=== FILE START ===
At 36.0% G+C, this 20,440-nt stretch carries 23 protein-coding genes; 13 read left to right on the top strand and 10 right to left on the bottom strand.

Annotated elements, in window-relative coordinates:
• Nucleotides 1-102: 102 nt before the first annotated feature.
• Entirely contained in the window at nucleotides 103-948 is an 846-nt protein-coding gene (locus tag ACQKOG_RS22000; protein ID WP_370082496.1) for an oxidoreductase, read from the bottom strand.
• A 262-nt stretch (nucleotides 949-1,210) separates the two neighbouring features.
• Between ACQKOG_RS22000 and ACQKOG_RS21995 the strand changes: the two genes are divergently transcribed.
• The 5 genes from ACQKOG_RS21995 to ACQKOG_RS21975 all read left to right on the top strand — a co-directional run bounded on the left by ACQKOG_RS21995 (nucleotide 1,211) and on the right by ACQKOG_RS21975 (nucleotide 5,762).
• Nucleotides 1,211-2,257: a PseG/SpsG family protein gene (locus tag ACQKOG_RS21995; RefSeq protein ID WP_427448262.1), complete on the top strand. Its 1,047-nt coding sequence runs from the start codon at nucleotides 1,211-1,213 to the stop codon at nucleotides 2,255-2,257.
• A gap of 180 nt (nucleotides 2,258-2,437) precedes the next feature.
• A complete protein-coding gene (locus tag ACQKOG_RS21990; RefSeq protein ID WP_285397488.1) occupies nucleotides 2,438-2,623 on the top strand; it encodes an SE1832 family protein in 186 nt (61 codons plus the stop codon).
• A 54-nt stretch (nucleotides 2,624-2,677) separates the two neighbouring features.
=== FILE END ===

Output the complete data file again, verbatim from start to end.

At 36.0% G+C, this 20,440-nt stretch carries 23 protein-coding genes; 13 read left to right on the top strand and 10 right to left on the bottom strand.

Annotated elements, in window-relative coordinates:
• Nucleotides 1-102: 102 nt before the first annotated feature.
• Entirely contained in the window at nucleotides 103-948 is an 846-nt protein-coding gene (locus tag ACQKOG_RS22000; protein ID WP_370082496.1) for an oxidoreductase, read from the bottom strand.
• A 262-nt stretch (nucleotides 949-1,210) separates the two neighbouring features.
• Between ACQKOG_RS22000 and ACQKOG_RS21995 the strand changes: the two genes are divergently transcribed.
• The 5 genes from ACQKOG_RS21995 to ACQKOG_RS21975 all read left to right on the top strand — a co-directional run bounded on the left by ACQKOG_RS21995 (nucleotide 1,211) and on the right by ACQKOG_RS21975 (nucleotide 5,762).
• Nucleotides 1,211-2,257: a PseG/SpsG family protein gene (locus tag ACQKOG_RS21995; RefSeq protein ID WP_427448262.1), complete on the top strand. Its 1,047-nt coding sequence runs from the start codon at nucleotides 1,211-1,213 to the stop codon at nucleotides 2,255-2,257.
• A gap of 180 nt (nucleotides 2,258-2,437) precedes the next feature.
• A complete protein-coding gene (locus tag ACQKOG_RS21990; RefSeq protein ID WP_285397488.1) occupies nucleotides 2,438-2,623 on the top strand; it encodes an SE1832 family protein in 186 nt (61 codons plus the stop codon).
• A 54-nt stretch (nucleotides 2,624-2,677) separates the two neighbouring features.